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Providence Town Center LP v. Raymours Furniture Company


November 13, 2009


The opinion of the court was delivered by: Baylson, J.



Plaintiff Providence Town Center LP ("Providence") and Defendant Raymours Furniture Co. ("Raymours") entered into a lease agreement ("Lease") respecting commercial property. Providence commenced this action, alleging, inter alia, that Raymours breached the Lease. Presently before the Court is Raymours's Motion to Strike Paragraphs 19 and 49 of Providence's Complaint pursuant to Federal Rule of Civil Procedure 12(f) ("Rule 12(f)") (Docket No. 3).*fn1 For the reasons stated below, the Motion will be denied without prejudice.


The parties' dispute concerns a lease agreement entered into on November 14, 2008, for a term of twenty years for the rental of commercial space in Upper Providence Township, Montgomery County, Pennsylvania. (Docket No. 1, Ex. A-2.) Under the terms of the Lease, Raymours was to construct the building and pay for the costs of construction, and Providence, as the landlord, was required to obtain the township's approval of the proposed building, façade, and signage. (Compl. ¶¶ 4-5, Docket No. 1, Ex. A-1.) On March 17, 2009, Providence alleges that Raymours demanded that Providence demonstrate that it had obtained the necessary permits and approval. (Compl. ¶ 13.) Two days later, Providence informed Raymours that Providence had obtained a permit for the building's accompanying signage. (Compl. ¶ 11.)

On March 24, 2009, Raymours's counsel sent Providence a letter stating that Raymours intended to terminate the Lease unless Providence obtained "'final and unappealable approval' of the [relevant permits] as required by the Lease." (Compl. ¶ 14; Def.'s Mot. to Strike 2.) On March 31, 2009, Providence responded to "address Tenant's alleged concern" by indicating that Providence had obtained the building plan and façade permits and attaching such permits. (Compl. ¶ 18.) On April 1, 2009, the parties' representatives "met in person and by phone" "to discuss the dispute between plaintiff and Raymours and possible settlement thereof." (Def.'s Mot. to Strike 3; see also Pl.'s Resp. to Def.'s Mot. to Strike 8 [hereinafter Pl.'s Resp.], Docket No. 5.) Two days later, Providence "declared [Raymours] in default of the Lease." (Compl. ¶ 20.)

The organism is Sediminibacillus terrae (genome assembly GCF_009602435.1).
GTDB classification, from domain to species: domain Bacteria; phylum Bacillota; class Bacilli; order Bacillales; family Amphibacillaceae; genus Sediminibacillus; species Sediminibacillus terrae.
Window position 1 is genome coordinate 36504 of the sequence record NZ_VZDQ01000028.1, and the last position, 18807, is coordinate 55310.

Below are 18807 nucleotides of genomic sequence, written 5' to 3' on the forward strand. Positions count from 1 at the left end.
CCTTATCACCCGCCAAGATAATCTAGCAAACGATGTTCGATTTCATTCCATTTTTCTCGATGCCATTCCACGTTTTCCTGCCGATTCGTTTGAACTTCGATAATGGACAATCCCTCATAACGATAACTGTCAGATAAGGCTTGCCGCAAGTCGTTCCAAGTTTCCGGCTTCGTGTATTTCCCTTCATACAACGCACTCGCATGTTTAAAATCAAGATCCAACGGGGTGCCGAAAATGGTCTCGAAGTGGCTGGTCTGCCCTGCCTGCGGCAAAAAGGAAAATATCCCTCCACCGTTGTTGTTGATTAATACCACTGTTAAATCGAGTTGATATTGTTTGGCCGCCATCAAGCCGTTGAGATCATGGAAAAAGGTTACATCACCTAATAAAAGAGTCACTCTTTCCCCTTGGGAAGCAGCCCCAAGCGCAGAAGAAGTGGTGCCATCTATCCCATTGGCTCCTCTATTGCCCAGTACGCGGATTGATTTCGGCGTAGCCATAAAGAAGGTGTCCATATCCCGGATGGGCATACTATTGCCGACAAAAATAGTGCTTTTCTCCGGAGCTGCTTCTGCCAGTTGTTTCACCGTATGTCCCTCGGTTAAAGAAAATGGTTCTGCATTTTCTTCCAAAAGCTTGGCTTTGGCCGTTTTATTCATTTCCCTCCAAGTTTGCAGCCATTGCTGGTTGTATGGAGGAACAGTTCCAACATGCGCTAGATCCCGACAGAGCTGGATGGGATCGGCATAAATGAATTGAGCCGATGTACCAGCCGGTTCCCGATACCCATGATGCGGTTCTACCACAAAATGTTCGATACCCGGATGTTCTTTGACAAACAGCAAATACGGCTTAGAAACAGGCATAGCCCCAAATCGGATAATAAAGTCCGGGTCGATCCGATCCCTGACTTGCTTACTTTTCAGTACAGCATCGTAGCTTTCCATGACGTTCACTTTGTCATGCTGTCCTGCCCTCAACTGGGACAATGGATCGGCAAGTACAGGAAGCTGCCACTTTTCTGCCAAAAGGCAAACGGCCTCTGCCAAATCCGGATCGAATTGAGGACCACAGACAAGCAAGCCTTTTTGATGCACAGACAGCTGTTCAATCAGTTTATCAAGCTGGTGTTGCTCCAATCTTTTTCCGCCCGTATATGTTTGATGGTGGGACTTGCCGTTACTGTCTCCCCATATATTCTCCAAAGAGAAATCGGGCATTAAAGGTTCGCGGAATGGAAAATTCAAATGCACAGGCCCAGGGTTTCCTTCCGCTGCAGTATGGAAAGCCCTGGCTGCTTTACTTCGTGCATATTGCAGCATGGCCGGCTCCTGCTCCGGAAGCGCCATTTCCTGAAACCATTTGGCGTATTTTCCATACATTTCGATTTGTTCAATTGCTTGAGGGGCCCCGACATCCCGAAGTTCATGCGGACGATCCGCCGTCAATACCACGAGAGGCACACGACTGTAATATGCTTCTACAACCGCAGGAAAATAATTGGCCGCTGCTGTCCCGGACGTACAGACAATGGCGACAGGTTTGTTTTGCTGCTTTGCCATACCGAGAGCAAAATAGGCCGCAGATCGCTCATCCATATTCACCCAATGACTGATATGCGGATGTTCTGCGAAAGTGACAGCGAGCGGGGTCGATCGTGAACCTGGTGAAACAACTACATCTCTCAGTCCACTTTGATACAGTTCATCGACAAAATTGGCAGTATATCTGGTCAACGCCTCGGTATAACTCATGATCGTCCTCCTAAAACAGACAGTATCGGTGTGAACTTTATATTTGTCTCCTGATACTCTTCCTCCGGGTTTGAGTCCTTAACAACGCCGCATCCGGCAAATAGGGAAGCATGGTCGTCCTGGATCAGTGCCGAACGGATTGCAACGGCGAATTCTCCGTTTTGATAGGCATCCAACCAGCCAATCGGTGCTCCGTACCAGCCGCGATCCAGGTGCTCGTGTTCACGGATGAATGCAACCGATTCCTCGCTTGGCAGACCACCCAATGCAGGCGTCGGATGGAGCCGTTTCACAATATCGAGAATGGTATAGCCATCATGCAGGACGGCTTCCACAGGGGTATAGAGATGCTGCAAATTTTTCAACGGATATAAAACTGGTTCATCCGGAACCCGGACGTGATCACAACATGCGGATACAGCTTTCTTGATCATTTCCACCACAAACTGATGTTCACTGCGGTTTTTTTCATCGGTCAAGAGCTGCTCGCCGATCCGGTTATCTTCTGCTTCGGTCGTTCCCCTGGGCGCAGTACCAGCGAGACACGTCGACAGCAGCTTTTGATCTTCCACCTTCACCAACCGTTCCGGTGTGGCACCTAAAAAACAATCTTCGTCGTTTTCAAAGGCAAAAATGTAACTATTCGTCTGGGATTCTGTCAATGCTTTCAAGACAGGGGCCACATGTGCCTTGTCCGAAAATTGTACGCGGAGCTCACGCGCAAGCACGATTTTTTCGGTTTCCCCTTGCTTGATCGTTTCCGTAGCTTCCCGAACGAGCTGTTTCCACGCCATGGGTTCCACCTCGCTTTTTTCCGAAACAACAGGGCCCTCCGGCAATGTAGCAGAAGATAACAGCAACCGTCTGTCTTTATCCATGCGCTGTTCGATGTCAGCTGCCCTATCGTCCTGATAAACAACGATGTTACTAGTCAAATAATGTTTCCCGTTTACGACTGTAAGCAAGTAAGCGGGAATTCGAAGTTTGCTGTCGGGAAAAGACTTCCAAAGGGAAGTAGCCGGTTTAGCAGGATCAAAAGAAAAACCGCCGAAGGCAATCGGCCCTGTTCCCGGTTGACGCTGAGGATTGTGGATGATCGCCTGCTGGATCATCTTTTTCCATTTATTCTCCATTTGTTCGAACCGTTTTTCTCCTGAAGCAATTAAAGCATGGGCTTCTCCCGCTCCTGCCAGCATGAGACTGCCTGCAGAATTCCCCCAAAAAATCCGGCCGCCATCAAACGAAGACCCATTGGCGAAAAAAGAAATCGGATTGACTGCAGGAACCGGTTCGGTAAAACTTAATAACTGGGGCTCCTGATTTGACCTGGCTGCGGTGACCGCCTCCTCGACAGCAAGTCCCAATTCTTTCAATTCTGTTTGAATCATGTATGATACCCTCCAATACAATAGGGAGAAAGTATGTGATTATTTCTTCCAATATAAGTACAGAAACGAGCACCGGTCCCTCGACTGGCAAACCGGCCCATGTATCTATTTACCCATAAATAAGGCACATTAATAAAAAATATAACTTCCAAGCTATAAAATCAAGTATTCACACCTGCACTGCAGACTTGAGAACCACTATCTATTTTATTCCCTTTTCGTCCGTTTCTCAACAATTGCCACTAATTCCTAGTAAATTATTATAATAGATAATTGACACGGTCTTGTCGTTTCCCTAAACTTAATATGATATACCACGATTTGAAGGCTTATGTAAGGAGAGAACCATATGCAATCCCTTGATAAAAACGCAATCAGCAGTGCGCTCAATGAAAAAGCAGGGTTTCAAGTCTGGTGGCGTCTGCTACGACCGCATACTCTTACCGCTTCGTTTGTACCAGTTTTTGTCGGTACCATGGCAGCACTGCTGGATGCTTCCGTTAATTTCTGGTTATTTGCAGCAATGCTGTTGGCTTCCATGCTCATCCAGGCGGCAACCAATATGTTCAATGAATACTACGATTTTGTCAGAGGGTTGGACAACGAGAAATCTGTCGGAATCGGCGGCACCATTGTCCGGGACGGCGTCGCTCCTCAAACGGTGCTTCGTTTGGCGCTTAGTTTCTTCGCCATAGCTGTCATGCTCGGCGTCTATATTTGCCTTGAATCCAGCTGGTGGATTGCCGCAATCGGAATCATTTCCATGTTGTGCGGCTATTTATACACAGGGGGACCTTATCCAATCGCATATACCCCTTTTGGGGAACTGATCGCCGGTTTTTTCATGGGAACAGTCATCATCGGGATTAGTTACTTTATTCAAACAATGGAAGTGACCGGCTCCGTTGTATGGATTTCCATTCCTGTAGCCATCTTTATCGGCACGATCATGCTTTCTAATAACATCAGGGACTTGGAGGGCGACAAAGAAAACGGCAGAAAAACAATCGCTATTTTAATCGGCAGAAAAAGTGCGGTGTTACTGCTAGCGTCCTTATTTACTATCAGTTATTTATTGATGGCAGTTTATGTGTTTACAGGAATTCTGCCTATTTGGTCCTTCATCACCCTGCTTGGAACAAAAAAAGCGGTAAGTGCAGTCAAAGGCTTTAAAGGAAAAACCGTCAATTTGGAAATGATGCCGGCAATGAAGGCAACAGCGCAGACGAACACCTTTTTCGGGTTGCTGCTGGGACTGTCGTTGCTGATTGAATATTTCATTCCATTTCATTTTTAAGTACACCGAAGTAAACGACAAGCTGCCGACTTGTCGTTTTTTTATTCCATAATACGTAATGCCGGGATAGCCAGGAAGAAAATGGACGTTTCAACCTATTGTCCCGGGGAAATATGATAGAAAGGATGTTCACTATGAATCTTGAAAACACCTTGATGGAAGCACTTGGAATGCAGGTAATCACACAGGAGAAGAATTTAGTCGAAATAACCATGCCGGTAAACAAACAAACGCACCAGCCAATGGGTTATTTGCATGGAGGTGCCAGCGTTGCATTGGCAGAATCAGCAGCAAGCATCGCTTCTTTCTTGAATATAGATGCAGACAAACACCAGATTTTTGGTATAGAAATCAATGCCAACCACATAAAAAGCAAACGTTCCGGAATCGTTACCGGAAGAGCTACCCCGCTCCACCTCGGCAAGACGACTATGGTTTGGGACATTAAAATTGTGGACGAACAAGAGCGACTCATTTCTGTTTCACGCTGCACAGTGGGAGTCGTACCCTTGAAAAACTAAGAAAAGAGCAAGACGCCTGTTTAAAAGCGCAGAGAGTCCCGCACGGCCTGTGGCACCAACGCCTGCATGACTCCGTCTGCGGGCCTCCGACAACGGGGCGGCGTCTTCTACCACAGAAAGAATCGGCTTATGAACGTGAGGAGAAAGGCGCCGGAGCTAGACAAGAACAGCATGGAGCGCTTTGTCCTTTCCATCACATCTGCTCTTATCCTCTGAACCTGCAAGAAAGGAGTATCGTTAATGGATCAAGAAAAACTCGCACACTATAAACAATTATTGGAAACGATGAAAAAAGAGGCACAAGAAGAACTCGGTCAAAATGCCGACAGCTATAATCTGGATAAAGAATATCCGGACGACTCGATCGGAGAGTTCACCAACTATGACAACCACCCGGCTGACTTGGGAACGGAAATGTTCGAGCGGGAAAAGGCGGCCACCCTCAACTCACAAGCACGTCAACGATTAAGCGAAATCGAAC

Providence commenced this action in the Court of Common Pleas in Montgomery County, Pennsylvania, alleging that Raymours breached the Lease. (Docket No. 1, Ex. A-1.) On August 27, 2009, Raymours removed the case to this Court (Docket No. 1), and filed the pending Motion to Strike Paragraphs 19 and 49 of the Complaint.


"The court may strike from a pleading an insufficient defense or any redundant, immaterial, impertinent, or scandalous matter." Fed.R.Civ.P. 12(f). "The purpose of a motion to strike is to clean up the pleadings, streamline litigation, and avoid unnecessary forays into immaterial matters." McInerney v. Moyer Lumber & Hardware, 244 F. Supp. 2d 393, 402 (E.D. Pa. 2002) (Rufe, J.). A motion to strike is "not favored and usually will be denied unless the allegations have no possible relation to the controversy and may cause prejudice to one of the parties." Id.


A. The Parties' Contentions

Raymours seeks to strike paragraphs 19 and 49 of the Complaint pursuant to Rule 12(f). Raymours contends that these paragraphs refer to discussions that took place after both parties disputed the terms and performance of the Lease, were "undertaken solely in an effort to resolve amicably the [parties'] dispute," and are sought to be introduced "in order to establish both the validity of [Providence's] claims and the invalidity of the positions asserted by Raymours." (Def.'s Mot. to Strike 4.) Raymours thereby contends that paragraphs 19 and 49 "improperly refer[] to . . . statements made by Raymours['s] representative[s] . . . during the course of privileged settlement discussions." (Def.'s Mot. to Strike 4.) Raymours then avers that the Court has previously determined that Rule 408 is a basis for striking immaterial allegations in a complaint, and thus, that paragraphs 19 and 49 should be stricken from Providence's Complaint. (Def.'s Mot. to Strike 3-5.)